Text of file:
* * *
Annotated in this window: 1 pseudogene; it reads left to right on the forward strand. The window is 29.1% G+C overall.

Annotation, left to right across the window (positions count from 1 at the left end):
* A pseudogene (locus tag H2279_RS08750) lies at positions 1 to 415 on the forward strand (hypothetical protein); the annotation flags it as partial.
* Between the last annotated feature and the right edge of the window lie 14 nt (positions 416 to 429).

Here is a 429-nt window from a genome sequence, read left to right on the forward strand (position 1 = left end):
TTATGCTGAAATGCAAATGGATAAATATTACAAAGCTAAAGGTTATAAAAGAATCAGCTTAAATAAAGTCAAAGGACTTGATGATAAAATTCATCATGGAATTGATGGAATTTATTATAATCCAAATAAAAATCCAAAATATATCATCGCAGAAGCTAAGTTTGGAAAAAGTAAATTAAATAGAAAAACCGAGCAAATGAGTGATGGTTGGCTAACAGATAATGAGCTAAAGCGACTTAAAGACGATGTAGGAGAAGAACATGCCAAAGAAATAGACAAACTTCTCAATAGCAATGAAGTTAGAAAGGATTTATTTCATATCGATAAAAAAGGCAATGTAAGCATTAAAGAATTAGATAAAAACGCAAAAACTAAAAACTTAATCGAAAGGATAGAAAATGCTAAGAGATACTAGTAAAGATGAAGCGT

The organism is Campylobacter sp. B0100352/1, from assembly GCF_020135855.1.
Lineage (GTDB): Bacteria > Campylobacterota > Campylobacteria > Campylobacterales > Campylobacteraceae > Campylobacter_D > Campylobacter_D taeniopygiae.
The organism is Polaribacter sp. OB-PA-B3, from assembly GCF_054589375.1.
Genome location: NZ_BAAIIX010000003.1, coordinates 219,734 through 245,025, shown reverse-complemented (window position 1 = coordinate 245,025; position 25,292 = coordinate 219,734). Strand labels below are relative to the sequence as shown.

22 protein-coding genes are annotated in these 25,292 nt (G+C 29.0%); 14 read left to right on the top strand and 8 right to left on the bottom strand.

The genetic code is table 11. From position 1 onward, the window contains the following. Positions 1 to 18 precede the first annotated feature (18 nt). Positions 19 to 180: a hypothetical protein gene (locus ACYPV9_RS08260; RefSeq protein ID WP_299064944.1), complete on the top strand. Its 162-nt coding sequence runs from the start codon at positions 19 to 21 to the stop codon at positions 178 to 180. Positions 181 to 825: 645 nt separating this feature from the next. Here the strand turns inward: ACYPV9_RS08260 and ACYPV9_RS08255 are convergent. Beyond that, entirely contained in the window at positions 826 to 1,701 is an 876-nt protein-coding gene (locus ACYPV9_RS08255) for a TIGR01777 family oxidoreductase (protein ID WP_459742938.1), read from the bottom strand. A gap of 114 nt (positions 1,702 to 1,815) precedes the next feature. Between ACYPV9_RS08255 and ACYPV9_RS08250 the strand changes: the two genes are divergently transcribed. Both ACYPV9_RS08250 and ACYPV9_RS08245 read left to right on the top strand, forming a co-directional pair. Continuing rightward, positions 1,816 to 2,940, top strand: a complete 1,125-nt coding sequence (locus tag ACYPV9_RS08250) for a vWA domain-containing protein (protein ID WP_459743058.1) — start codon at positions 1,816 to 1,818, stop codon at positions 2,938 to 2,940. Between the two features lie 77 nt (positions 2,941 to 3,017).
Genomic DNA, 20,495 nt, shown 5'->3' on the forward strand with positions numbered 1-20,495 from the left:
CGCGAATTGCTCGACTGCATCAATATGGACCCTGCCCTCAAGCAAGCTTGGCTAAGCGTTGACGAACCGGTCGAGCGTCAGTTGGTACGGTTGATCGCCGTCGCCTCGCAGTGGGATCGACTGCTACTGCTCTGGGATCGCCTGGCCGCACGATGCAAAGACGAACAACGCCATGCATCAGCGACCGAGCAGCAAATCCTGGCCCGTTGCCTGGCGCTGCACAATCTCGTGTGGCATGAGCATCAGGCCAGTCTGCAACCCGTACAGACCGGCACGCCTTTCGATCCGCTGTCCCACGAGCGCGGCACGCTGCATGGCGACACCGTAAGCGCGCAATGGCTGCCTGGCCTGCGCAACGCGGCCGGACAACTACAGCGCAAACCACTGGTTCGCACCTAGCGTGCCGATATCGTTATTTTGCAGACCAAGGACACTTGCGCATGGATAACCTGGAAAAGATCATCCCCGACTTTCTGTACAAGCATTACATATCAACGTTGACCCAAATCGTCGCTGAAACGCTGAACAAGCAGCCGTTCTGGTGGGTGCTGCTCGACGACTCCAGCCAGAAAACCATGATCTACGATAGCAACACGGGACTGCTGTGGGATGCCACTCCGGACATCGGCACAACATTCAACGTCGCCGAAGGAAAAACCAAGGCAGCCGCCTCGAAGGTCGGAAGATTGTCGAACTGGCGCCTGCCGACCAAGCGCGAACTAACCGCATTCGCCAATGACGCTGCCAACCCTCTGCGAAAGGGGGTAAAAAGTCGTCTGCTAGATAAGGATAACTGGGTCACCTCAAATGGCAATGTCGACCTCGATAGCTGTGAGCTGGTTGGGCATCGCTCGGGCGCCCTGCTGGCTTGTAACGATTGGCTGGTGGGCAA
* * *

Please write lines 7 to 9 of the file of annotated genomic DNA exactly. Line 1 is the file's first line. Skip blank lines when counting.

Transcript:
The organism is Campylobacter sp. B0100352/1, from assembly GCF_020135855.1.
Lineage (GTDB): Bacteria > Campylobacterota > Campylobacteria > Campylobacterales > Campylobacteraceae > Campylobacter_D > Campylobacter_D taeniopygiae.
The organism is Polaribacter sp. OB-PA-B3, from assembly GCF_054589375.1.